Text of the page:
City-fringe properties 'could fuel next phase of London's growth'

An artist's impression of the Silvertown development in London's Royal Docks area. The 25ha site, with its first phase expected to be completed by 2018, will be a mixed-use project that includes offices, leisure and retail facilities and about 3,000
An artist's impression of the Silvertown development in London's Royal Docks area. The 25ha site, with its first phase expected to be completed by 2018, will be a mixed-use project that includes offices, leisure and retail facilities and about 3,000 residential units.PHOTO: CBRE

The huge Silvertown development under construction in London could be one for buyers to look out for, said a senior property consultant.

Silvertown, which is in the Royal Docks area of east London, is undergoing a £3.5 billion (S$7.5 billion) development plan by a three-way partnership comprising Chelsfield Properties, First Base and Macquarie Capital.

The 25ha site will be a mixed-use project that includes offices, leisure and retail facilities and about 3,000 residential units.

The first phase of the project is expected to be completed by 2018.

"We used to talk about the West End, the City of London and Canary Wharf as some of the major centres (for real estate)," noted Mr Jonathan Dick, senior director of central London developments at CBRE, in an interview with The Straits Times last month.

"But because of the booming demand throughout London, we're recently also talking about the city-fringe areas as the 'next generation' of growth.

"They're now competing with the traditional centres with very strong growth and we expect Silvertown to be a game changer as well."

Mr Dick, who was in Singapore to meet potential investors for the project, said the rocketing prices of homes and offices in central London have made it increasingly difficult for people to live there.

Average prices for a residential unit in the West End, for instance, can amount to £3,000 per sq ft (psf), while a similar unit in the City of London can fetch about £1,500 psf. Mr Dick said the homes in Silvertown will likely be "much more affordable" for domestic and foreign buyers alike, although he declined to reveal specific figures.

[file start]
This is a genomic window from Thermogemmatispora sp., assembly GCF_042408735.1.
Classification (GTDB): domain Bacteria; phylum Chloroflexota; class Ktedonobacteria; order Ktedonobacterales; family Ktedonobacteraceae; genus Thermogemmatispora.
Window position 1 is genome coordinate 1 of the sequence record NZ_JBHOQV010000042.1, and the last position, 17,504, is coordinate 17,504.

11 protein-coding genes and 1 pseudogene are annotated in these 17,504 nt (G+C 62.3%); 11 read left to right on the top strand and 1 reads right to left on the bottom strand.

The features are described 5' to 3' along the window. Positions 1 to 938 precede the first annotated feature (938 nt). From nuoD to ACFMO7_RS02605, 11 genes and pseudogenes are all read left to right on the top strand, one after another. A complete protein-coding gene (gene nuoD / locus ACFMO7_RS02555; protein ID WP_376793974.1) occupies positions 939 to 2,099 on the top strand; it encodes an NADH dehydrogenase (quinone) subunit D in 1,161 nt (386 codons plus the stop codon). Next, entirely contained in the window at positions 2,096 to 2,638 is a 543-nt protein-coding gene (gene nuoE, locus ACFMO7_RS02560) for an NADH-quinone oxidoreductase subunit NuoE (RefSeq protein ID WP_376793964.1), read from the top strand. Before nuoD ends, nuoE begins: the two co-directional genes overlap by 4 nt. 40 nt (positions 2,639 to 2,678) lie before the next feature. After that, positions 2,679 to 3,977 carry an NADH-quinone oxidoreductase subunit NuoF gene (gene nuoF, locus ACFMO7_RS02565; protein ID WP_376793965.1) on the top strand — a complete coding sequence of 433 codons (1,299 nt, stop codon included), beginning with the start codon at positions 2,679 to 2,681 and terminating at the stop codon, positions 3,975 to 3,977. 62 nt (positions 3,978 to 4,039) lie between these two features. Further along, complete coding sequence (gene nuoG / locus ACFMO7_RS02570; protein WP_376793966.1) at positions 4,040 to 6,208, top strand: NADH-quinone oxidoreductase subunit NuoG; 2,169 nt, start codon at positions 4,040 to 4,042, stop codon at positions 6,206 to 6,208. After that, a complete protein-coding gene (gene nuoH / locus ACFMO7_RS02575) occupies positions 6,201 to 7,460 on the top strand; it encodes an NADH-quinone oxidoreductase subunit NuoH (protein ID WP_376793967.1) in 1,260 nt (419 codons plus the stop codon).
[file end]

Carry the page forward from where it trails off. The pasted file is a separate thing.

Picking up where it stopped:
The project will also feed the growing demand for London property among Asian investors - already the largest group of overseas investors in the central city. They have spent about £5.98 billion there over the last 18 months, according to CBRE data.

Mr Christopher Pilgrim, director of Central London International Capital Markets at CBRE, noted that the capital's robust growth is a key factor for investors from Asia, including Singapore.

"London is very much stabilised compared with the euro zone, for example, which is why it continues to draw people, given the amount of volatility going on in other parts of the world," he noted.

Singapore companies, such as state investment firm Temasek Holdings, have also entered the fast-growing market.

Temasek joined Hotel Properties and three other partners in March to buy two prime central London properties for £308 million for a residential and office tower development.

Many view London as "a major opportunity for safe returns", said Mr Dick. "There is liquidity in this market," he said. "There aren't many real estate markets in the world where you have that liquidity, where you're able to know that when you buy (a property), you can also sell it when you need to."

Also crucial to the Royal Docks area's transformation is the refurbishment of the historic Millennium Mills, an old mill building that will become office space for businesses, and the highly anticipated £15 billion London Crossrail rapid train project.

Slated to commence operations in 2019, the Crossrail will allow commuters to get from East London to the West End in just 15 minutes and to Heathrow in 45 minutes.

"Silvertown will have excellent transport links - a key attribute that you'd expect from a really successful London development," said Mr Dick.

A version of this article appeared in the print edition of The Straits Times on August 11, 2015, with the headline 'City-fringe properties 'could fuel next phase of London's growth''. Print Edition | Subscribe